- It's not really that necessary to learn foreign languages anyway. You can travel the whole country using nothing but Spanish, and your neighbors also speak Spanish-- unless you want to do business with a non-Spanish speaking partner, but then you probably can find someone to translate for you.
- You think a tax level of 30% is scandalously high. But you won't be surprised if they pass it in Congress.
- School is supposed to be free through elementary school. If you can pay for a private school, you will probably put your children in one. College is expensive unless you get a scholarship.
- College is (normally, and excluding graduate study) five years long.
- Mustard comes in jars. Shaving cream comes in cans. Milk comes in plastic jugs or cardboard boxes.
- The month comes in the middle, usually, but you will usually have to guess if the date is at the beginning or the end: 18/08/89. (You probably don't remember that date exactly, but you know what happened then.)
- The decimal point is a comma, unless you are using US produced software. You separate thousands with a dot, and millions with an apostrophe.
- A billion is a million times a million, unless you are reading a US source from a careless translation.
You're very far from Japan, amigo
- World War II was a just war, and (granted all the suffering of course) ended all right. We didn't participate, even if we nominally declared war on Germany.
- You expect marriages to be made for love, not arranged by third parties. Getting married by a judge is an option, but not a requirement; most marriages happen in church. You have a best man and a maid or matron of honor at the wedding-- a friend or a sibling. And, naturally, a man gets only one wife at a time.
- If a man has sex with another man, he's a homosexual.
- Once you're introduced to someone (well, besides the President and other lofty figures), you can call them by their first name. You will probably use the first name preceded by a title like "doctor".
- If you're a woman, you don't go to the beach topless.
- A hotel room has a private bath.
- You'd rather a film be subtitled than dubbed, except for the most popular films aimed at children. You won't call a Hollywood-made film a foreign film.
- You expect to be able to transact business, or deal with the government, without paying bribes-- but this has not always been the norm.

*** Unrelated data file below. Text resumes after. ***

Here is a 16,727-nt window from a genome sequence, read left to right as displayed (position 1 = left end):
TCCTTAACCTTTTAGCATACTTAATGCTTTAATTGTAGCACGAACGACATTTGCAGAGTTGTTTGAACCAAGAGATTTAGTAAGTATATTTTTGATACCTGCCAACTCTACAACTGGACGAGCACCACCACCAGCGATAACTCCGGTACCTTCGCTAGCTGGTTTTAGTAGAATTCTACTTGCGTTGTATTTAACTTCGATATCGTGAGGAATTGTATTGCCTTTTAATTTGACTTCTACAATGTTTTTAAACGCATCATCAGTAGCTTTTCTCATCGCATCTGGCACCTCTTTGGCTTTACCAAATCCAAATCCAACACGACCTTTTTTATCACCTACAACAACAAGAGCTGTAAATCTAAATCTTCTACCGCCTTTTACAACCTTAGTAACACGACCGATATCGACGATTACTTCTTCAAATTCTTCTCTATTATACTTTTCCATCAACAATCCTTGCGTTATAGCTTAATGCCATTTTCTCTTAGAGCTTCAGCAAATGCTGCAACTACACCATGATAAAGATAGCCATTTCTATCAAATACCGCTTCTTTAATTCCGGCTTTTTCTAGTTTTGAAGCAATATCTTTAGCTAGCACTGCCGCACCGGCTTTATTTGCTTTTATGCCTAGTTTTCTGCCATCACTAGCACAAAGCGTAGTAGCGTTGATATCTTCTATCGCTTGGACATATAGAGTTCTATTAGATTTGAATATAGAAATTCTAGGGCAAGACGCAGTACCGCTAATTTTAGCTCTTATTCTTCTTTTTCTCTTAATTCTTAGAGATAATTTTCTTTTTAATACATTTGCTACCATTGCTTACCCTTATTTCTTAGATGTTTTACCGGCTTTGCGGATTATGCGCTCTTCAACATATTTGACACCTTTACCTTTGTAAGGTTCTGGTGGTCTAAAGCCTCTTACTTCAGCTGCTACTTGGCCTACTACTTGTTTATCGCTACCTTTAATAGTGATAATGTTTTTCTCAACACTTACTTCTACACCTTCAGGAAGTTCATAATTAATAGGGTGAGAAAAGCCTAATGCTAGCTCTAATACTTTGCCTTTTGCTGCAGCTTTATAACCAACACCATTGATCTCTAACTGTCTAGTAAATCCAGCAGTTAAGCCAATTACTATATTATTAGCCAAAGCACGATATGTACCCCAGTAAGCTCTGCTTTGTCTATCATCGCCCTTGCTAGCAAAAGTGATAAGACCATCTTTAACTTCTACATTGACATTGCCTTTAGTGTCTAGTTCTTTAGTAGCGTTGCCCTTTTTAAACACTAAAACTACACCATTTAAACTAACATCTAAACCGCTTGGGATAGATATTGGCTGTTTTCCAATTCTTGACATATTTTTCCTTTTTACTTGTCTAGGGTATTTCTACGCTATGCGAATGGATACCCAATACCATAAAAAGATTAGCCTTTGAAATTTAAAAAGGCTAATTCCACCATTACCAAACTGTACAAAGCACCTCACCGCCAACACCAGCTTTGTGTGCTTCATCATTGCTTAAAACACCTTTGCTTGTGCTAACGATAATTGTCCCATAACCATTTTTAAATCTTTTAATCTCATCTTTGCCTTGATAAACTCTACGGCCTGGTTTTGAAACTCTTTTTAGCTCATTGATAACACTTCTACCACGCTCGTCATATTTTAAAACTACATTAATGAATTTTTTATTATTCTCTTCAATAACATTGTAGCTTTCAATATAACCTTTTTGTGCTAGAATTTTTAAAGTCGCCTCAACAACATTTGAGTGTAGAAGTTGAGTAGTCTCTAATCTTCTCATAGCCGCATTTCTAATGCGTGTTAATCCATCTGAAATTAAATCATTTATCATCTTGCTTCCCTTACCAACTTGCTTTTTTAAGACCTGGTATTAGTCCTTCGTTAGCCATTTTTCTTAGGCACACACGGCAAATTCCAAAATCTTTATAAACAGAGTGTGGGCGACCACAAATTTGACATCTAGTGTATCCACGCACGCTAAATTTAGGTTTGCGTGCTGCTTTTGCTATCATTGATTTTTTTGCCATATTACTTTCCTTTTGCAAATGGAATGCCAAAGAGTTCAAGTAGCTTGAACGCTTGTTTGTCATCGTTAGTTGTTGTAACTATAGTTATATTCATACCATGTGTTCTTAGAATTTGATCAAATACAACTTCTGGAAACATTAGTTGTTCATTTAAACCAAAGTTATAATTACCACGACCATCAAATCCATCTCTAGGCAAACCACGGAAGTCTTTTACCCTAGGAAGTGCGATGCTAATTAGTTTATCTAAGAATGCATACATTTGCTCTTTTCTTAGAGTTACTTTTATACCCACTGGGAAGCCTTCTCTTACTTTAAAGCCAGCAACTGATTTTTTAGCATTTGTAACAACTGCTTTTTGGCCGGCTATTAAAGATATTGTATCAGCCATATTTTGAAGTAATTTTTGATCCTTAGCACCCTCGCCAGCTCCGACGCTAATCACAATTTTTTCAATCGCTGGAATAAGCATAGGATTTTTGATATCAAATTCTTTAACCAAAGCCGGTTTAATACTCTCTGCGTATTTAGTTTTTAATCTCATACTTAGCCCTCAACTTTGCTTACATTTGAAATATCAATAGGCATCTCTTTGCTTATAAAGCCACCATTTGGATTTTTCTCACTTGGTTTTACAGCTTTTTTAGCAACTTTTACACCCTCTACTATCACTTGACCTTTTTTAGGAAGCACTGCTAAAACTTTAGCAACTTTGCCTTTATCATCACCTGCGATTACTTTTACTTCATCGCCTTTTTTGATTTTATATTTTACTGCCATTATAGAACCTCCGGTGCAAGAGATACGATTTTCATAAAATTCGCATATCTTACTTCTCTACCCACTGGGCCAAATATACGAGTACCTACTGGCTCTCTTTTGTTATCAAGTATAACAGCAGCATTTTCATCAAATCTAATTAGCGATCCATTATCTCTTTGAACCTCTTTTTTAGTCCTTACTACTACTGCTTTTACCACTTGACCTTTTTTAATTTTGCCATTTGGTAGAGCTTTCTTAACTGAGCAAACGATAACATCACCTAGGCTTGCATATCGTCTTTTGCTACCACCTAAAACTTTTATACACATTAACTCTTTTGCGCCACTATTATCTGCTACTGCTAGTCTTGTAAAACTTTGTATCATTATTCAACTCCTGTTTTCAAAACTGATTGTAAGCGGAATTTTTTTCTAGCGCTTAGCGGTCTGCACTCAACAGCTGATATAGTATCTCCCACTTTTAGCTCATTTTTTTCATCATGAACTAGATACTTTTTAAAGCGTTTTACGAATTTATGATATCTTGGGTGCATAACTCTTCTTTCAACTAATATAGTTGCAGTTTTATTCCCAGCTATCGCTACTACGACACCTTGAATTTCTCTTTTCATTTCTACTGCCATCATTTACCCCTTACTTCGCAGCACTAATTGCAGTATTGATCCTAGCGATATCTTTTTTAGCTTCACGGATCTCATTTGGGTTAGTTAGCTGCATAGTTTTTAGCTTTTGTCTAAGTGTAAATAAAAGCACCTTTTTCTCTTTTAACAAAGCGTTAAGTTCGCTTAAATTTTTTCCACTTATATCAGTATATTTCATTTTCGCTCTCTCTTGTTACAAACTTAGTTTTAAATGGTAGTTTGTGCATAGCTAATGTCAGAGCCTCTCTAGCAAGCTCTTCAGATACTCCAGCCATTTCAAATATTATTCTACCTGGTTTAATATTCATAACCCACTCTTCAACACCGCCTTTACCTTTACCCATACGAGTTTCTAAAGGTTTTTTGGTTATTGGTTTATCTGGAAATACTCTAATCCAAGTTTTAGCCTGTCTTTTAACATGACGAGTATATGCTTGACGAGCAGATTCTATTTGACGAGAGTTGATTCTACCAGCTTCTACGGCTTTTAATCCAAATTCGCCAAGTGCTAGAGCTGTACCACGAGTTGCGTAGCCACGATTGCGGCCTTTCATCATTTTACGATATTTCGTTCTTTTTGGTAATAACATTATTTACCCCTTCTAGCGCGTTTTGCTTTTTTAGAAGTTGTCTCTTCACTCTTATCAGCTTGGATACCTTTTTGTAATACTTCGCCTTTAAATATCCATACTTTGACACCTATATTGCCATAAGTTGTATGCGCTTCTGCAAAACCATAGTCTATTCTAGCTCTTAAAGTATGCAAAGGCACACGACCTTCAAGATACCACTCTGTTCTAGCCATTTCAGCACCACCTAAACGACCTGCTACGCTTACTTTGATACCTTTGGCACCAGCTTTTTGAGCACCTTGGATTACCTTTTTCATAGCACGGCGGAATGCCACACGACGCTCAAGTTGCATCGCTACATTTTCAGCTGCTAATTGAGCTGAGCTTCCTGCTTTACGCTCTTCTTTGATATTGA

- If a politican has been cheating on his wife, what has that to do with his ability to govern?
- Just about any big store will take your credit card. Grocery stores and small businesses probably won't.
- A company can fire just about anybody it wants, but usually compensations are high.
- You like your bacon crisp (unless it's Canadian bacon, of course).
- Labor Day is called May 1st. There is usually a parade, but it is just another holiday.
- You don't count on excellent medical treatment, even if you have it. You expect you're not going to die of cholera, yellow fever or other Third World diseases; chances are low, anyhow, compared to heart attack and high-momentum lead poisoning. You expect very strong measures to be taken to save very ill babies. You think dying at 58 would be a tragedy, but you are getting used to too many tragedies.
- You've probably seen Star Wars, ET, Home Alone, and
Snow White. If you're under forty, add Terminator, Jaws, and 2001; otherwise, add Gone with the Wind, The Sound of Music, and several Mexican Ranchera movies. A European Movie might be a foreign movie but a Hollywood movie is just a movie. A Colombian movie is a national movie, and you probably remember La Estrategia del Caracol and Golpe de Estadio from recent times, and the movies of Carlos El Gordo Benjumea a little back ago.
- You may claim you hate Vallenato music, but unless you are from Cali you remember the lyrics of several Vallenatos. You know who Diomedez Días, Carlos Vives and el Binomio de Oro are.
- You don't hate salsa, and if you are from Cali (or even if not) you adore it. You know El Grupo Niche, Joe Arroyo, Fruko, La Sonora Matancera and La Fania. You cried at the death of Celia Cruz.
- How you feel about Tango, Rancheras, Boleros, Balada, Pasillo, Merengue, Pop, or Rock, will vary by region and age, but you have definitely listened to all of them. You know Carlos Gardel, José Vicente Fernandez, Wilfrido Vargas, Juan Luis Guerra, Michael Jackson, the Beatles and Frank Sinatra.
Did you hear the one about the Boyaco?
- You went over Pre-Columbian, Colonial and Republican Colombian History in school. Some History of the Americas and some European history which pretended to pass as world history. Russian, Chinese or Indian history is practically unknown to you.